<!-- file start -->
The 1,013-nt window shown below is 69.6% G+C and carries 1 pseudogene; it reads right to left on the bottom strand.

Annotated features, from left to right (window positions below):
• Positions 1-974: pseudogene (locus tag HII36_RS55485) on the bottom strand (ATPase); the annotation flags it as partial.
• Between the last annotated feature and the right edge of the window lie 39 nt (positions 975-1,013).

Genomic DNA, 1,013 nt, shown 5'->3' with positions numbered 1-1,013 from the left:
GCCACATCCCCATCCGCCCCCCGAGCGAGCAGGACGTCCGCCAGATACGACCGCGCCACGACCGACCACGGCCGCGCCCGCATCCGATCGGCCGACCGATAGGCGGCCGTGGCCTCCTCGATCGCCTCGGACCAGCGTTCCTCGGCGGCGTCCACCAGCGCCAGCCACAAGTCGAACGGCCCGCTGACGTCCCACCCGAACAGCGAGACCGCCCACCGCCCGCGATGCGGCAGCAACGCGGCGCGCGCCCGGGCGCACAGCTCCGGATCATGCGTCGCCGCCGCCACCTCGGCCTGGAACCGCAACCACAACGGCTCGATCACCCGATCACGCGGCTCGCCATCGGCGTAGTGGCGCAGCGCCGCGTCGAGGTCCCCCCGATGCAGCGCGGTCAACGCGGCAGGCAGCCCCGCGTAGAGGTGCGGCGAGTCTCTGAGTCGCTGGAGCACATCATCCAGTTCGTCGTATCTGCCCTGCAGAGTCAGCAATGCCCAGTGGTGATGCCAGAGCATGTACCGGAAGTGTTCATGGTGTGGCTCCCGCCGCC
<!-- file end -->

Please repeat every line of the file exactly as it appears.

The 1,013-nt window shown below is 69.6% G+C and carries 1 pseudogene; it reads right to left on the bottom strand.

Annotated features, from left to right (window positions below):
• Positions 1-974: pseudogene (locus tag HII36_RS55485) on the bottom strand (ATPase); the annotation flags it as partial.
• Between the last annotated feature and the right edge of the window lie 39 nt (positions 975-1,013).

Genomic DNA, 1,013 nt, shown 5'->3' with positions numbered 1-1,013 from the left:
GCCACATCCCCATCCGCCCCCCGAGCGAGCAGGACGTCCGCCAGATACGACCGCGCCACGACCGACCACGGCCGCGCCCGCATCCGATCGGCCGACCGATAGGCGGCCGTGGCCTCCTCGATCGCCTCGGACCAGCGTTCCTCGGCGGCGTCCACCAGCGCCAGCCACAAGTCGAACGGCCCGCTGACGTCCCACCCGAACAGCGAGACCGCCCACCGCCCGCGATGCGGCAGCAACGCGGCGCGCGCCCGGGCGCACAGCTCCGGATCATGCGTCGCCGCCGCCACCTCGGCCTGGAACCGCAACCACAACGGCTCGATCACCCGATCACGCGGCTCGCCATCGGCGTAGTGGCGCAGCGCCGCGTCGAGGTCCCCCCGATGCAGCGCGGTCAACGCGGCAGGCAGCCCCGCGTAGAGGTGCGGCGAGTCTCTGAGTCGCTGGAGCACATCATCCAGTTCGTCGTATCTGCCCTGCAGAGTCAGCAATGCCCAGTGGTGATGCCAGAGCATGTACCGGAAGTGTTCATGGTGTGGCTCCCGCCGCC